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With the acquisition of a majority and controlling interest by its president, UCH Management Group LLC has uncoupled itself from its parent company and is now free to take on third-party clients. Previously, the Austin-based student housing firm handled only those communities owned by United Campus Holdings Co. LLC.

With the autonomy to bring its management expertise to a wide array of student housing investors, developers, owners and lenders the firm’s leadership hopes to develop relationships with players it would not have done business with before. The firm has already signed on to manage a 1,230-bed class A mixed-use student housing property in Utah, and is in advanced negotiations on contracts for several other communities.

Given the increased attention the student housing sector has been receiving–and the troubles facing some investors in this downturn–the timing of the relaunch is “ideal,” says UCHMG’s president, Mark Harries. Despite the challenges facing the industry, the key to a successful student housing property is in taking a holistic approach to student support and the student experience, rather than touting a fully-loaded amenity package to attract students and their parents, he maintains.

“In this economy, bling for bling’s sake is not enough,” he says. “Student housing today has a new imperative to present a clear value proposition to students and parents so your housing project is differentiated and seen as an active contributing factor to the student’s success. Bells-and-whistles alone will no longer attract students and fill beds.”

Ready to move ahead–albeit at a reserved pace–Harries recently discussed the new entity, his goals for the company and his take on the market in a recent conversation with GlobeSt.com.

GlobeSt.com: Talk a little bit about how you decided to do this majority acquisition. What prompted you to move forward on it?

Harries: I’ve been in student housing for pretty much my entire career. And in 27 years, I’ve been through a lot of permutations and have been involved with companies on both ends of the student housing spectrum, from really large entities to small, entrepreneurial firms, and both on campus and off.

UCH Management Group was part of–and is still affiliated with–United Campus Holding Co., an umbrella entity I had with my partners Wayne Senecal and Daniel Ambrose. I’d been running the management company as president for UCHC for the past year and a half or so. I finally saw that with what’s going on with the financial and equity markets, this economy is driving more people back to college to advance their higher education and make themselves more marketable, so college enrollments are rising.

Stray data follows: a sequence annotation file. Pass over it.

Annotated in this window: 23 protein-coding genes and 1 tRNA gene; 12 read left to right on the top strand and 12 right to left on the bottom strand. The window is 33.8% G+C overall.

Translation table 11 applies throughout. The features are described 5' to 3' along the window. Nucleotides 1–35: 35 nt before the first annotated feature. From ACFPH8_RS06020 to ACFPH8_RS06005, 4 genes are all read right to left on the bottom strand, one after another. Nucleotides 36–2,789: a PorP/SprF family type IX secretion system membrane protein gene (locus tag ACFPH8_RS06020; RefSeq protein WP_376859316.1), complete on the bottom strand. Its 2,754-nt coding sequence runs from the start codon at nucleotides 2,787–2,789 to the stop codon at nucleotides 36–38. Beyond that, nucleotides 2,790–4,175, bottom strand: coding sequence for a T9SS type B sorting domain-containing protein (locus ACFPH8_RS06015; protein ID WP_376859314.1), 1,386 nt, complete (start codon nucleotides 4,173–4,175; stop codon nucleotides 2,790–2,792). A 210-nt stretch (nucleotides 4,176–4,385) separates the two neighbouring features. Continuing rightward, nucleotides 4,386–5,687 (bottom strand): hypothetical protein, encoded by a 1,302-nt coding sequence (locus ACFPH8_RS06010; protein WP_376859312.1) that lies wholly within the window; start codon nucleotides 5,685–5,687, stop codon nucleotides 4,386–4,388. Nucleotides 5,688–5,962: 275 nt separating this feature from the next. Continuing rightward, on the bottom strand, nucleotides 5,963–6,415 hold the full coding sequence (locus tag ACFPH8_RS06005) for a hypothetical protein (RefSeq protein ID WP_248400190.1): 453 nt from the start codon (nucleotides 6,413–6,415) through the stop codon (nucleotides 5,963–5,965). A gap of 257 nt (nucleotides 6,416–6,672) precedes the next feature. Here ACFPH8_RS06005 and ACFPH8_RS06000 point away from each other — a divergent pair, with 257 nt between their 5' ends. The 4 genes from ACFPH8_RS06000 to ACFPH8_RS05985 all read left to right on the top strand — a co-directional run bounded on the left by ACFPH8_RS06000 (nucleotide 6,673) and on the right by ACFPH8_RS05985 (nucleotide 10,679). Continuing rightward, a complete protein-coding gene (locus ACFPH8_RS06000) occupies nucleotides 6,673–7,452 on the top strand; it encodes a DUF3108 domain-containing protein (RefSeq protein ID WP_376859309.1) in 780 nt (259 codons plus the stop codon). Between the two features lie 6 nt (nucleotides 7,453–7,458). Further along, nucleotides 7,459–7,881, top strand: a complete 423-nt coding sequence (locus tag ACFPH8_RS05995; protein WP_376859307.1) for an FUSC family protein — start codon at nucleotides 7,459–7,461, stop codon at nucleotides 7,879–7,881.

GlobeSt.com: The downturn is helping to reshape many other segments of the market. What are the implications for student housing?

Harries:During the boom, student housing developers and operators focused a great deal on bigger, better, fancier properties with top-line amenities and features. That was great and it worked for a long time and helped to enhance the market, but now it’s the same thing we’re seeing in the rest of the economy–overindulging in conspicuous consumption is out of favor.

These are people that don’t have the money to afford those units in the first place, and those that do don’t want to spend so much in that area. Now, it’s less about the amenities package and how great the features are, but more about the student experience. More students and their families are focused now on the intangibles of the college experience. It has less to do with the physical structure and features of a property and more about what you create. A lot of that comes down to how you run the property. And it gives you an opportunity to differentiate yourselves in this environment.

GlobeSt.com: So now, you can offer third-party services to other companies involved in student housing. How many beds do you manage now?

Harries: Typically of institutional investors, they acquire the portfolio and harvest the properties when it makes economic sense to do so. So at the beginning of the company, around 2001, we had about 12,000 beds. Over time, the institutional owner whittled it down through the harvesting of assets, so it was about 4,000 beds right before we exited. In a lot of ways, you could characterize us as a start-up. Letting go of that portfolio freed us up from that exclusivity, but it also brought us back to square one–we’re restarting from ground zero, but with a lot of experience and talent.